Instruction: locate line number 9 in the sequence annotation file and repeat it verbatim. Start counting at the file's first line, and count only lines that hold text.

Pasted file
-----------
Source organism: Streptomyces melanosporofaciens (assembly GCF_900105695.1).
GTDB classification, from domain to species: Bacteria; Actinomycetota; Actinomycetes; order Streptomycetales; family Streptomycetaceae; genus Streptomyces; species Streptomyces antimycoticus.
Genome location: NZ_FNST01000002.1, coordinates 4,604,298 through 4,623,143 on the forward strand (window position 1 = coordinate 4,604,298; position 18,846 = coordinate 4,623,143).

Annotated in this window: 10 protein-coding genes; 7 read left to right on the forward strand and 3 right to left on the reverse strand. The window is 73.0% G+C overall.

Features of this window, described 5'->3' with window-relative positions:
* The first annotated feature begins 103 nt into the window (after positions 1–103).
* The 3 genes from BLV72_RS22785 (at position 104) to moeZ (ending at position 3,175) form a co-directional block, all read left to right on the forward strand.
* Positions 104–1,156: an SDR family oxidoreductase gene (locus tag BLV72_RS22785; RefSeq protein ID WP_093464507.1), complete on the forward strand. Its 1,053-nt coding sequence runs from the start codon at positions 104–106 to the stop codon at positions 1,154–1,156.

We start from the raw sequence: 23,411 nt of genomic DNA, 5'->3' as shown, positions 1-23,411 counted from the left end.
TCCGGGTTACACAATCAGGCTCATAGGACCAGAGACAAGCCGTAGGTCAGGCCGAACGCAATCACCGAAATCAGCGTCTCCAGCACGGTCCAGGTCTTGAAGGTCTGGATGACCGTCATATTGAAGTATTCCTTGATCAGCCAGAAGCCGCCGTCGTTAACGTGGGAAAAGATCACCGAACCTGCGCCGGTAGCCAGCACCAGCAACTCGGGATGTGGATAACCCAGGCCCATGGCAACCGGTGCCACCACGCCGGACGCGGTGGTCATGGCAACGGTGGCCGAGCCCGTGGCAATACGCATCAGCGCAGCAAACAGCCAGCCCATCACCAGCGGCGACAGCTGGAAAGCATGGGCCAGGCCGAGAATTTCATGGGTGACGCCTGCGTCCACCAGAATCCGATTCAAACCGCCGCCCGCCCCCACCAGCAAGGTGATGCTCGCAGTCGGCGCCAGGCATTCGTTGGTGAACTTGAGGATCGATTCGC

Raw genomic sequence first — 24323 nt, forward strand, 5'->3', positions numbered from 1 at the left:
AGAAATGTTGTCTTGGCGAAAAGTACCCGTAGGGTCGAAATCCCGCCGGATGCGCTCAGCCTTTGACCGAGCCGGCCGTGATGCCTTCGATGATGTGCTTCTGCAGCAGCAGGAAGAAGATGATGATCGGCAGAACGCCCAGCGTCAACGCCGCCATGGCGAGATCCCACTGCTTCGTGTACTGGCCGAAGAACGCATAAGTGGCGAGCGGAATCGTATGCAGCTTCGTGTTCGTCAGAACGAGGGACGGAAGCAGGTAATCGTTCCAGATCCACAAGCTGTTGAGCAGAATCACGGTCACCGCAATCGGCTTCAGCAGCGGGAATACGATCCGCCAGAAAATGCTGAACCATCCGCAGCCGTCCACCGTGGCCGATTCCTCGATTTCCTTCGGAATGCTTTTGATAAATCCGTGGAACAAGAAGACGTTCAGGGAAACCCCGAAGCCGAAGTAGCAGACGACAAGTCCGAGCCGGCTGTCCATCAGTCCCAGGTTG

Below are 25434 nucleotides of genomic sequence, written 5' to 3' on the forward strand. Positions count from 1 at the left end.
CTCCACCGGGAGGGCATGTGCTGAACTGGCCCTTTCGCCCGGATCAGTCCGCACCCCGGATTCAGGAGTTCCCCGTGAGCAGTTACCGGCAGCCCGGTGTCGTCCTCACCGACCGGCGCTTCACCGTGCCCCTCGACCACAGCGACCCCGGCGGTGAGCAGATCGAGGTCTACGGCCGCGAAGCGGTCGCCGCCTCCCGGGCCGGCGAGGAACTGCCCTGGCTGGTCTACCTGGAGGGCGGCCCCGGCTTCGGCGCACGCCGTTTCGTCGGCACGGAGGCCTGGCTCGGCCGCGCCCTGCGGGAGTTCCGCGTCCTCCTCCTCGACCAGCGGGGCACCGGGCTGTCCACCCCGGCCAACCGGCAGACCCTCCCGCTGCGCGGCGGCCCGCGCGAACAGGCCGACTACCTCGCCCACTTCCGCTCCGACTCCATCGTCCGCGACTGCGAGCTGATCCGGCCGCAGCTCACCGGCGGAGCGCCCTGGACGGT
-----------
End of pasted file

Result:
We start from the raw sequence: 23,411 nt of genomic DNA, 5'->3' as shown, positions 1-23,411 counted from the left end.